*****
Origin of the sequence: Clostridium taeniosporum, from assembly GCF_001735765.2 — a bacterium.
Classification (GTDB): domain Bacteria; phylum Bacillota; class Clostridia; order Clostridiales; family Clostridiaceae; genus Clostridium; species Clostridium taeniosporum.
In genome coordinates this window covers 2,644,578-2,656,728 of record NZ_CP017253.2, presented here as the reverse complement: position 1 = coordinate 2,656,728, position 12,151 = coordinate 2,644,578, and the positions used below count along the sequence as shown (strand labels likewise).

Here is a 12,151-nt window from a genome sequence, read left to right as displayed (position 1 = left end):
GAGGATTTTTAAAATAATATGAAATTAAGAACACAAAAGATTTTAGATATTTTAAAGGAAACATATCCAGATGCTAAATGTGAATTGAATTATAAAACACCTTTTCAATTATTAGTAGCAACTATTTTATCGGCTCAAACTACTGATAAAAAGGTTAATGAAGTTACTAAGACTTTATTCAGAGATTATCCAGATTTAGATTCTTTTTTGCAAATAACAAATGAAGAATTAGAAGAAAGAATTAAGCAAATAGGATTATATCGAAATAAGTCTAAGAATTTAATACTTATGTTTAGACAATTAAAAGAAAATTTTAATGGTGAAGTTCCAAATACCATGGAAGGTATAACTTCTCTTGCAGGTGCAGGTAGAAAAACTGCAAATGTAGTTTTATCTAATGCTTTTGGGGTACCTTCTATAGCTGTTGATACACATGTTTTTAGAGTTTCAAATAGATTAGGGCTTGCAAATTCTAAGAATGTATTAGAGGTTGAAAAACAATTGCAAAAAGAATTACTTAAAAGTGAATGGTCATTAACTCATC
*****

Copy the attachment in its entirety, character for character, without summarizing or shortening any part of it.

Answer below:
Origin of the sequence: Clostridium taeniosporum, from assembly GCF_001735765.2 — a bacterium.
Classification (GTDB): domain Bacteria; phylum Bacillota; class Clostridia; order Clostridiales; family Clostridiaceae; genus Clostridium; species Clostridium taeniosporum.
In genome coordinates this window covers 2,644,578-2,656,728 of record NZ_CP017253.2, presented here as the reverse complement: position 1 = coordinate 2,656,728, position 12,151 = coordinate 2,644,578, and the positions used below count along the sequence as shown (strand labels likewise).

Here is a 12,151-nt window from a genome sequence, read left to right as displayed (position 1 = left end):
GAGGATTTTTAAAATAATATGAAATTAAGAACACAAAAGATTTTAGATATTTTAAAGGAAACATATCCAGATGCTAAATGTGAATTGAATTATAAAACACCTTTTCAATTATTAGTAGCAACTATTTTATCGGCTCAAACTACTGATAAAAAGGTTAATGAAGTTACTAAGACTTTATTCAGAGATTATCCAGATTTAGATTCTTTTTTGCAAATAACAAATGAAGAATTAGAAGAAAGAATTAAGCAAATAGGATTATATCGAAATAAGTCTAAGAATTTAATACTTATGTTTAGACAATTAAAAGAAAATTTTAATGGTGAAGTTCCAAATACCATGGAAGGTATAACTTCTCTTGCAGGTGCAGGTAGAAAAACTGCAAATGTAGTTTTATCTAATGCTTTTGGGGTACCTTCTATAGCTGTTGATACACATGTTTTTAGAGTTTCAAATAGATTAGGGCTTGCAAATTCTAAGAATGTATTAGAGGTTGAAAAACAATTGCAAAAAGAATTACTTAAAAGTGAATGGTCATTAACTCATC